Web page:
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JCAMP-DX file reader

Project description

# jcamp

## Overview

A set of Python utilities for reading [JCAMP-DX]( files.

The following features are supported:

  • JCAMP-DX are parsed

  • x values are normalized to wavelength values (in microns)

  • y values are interpreted (optional)

A few example datasets are provided.

## Installation

You can download and install the latest version of this software from the Python package index ([PyPI]( as follows:

`shell pip install --upgrade jcamp `

## Parsing a file

The jcamp_reader() function takes a filename as input, and returns a dictionary containing the data found in the file. Specifically, the keys contained in the dictionary are:

  1. The field names found in the file’s header, with values being int- or float-type if the corresponding field is a numerical type, or a string-type otherwise.

  2. Two arrays x and y, giving the scaled values of the data points (scaled according to the xfactor and yfactor fields in the header, if they exist).

The units of x and y are whatever are indicated in the header fields xunits and yunits, if these exist.

If the input is a compound file, then the returned dictionary will contain a children field. This field is an array of dictionaries that each represent a block.

The jcamp_calc_xsec() function is intended to takes as input the result of the jcamp_reader() function and to convert the x data to wavelength in microns, and the y data to cross-section in units of m^2 for gas concentration of 1ppm at standard atmospheric pressure and temperature, across a path length of 1 meter. The jcamp_calc_xsec() function takes as input the data dictionary jcamp_dict, and manipulates that dictionary directly without having a separate return value. Changes to the dictionary may including adding the fields:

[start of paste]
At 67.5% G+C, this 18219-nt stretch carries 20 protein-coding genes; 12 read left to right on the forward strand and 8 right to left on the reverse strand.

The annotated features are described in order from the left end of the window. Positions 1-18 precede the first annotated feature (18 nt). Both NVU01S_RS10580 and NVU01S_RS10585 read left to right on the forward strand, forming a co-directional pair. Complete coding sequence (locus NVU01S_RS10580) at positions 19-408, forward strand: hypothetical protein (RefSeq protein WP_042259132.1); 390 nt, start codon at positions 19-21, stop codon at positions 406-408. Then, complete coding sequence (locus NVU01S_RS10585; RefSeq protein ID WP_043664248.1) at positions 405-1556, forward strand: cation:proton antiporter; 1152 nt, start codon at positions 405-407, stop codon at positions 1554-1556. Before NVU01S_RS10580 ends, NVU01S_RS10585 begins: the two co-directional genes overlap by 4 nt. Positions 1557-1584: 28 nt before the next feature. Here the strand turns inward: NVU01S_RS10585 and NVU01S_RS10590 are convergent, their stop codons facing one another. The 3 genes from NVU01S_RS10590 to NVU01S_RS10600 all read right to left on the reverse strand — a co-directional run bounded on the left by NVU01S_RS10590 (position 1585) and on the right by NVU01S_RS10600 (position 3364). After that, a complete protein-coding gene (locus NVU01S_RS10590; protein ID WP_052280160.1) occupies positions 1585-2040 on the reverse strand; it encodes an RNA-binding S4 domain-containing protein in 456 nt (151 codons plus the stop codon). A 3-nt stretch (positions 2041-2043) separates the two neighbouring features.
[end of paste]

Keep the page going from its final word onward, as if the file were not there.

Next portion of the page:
• wavelengths: the array of wavelength values (in microns) for each data point

  • wavenumbers: the array of wavenumber values (in cm^-1) for each data point

  • xsec: the array of cross-section values (in units of m^2 at 1ppm.m)

and modifying the fields:

  • xunits: micron

  • yunits: m^2 at 1ppm.m

The optional arguments wavemin, wavemax are used if the user wishes to truncate the data to only a desired spectral range. For example, setting wavemin=8.0 and wavemax=12.0 means that the returned data arrays will only contain data corresponding to those wavlengths. If the skip_nonquant optional input argument is used, then any input spectrum that does not have the complete path_length and partial_pressure fields in its dictionary will be passed without modification (That is, no conversion to quantitative cross-section will be attempted). If this option is set to True, then if the code finds missing data, it will attempt to generate a quantitative cross-section by guessing the missing values. Based upon NIST’s infrared database, typical values for guessing here are partial_pressure = 150.0 mmHg and path length = 0.1 m.

You can view a notebook demo in the doc folder to see how you can produce a series of plots showing spectra.

## jcamp files

The repository comes with four folders containing JCAMP-format files: infrared_spectra/, mass_spectra/, raman_spectra/, and uvvis_spectra. These were downloaded from freely-available internet databases, and can be used as example format files.

## Using jcamp for web queries

In order to use jcamp for online queries rather than static text files, we can use the following procedure with the requests package:

`python response = requests.get(something) content = response.content.splitlines() content = [line.decode("utf-8") for line in content] data_dict = jcamp_read(content) `

## Contributing

Your contributions and hints are welcome.

See []( for details.

## License

jcamp is licensed under the MIT License - see the [LICENSE.txt](./LICENSE.txt) file for details

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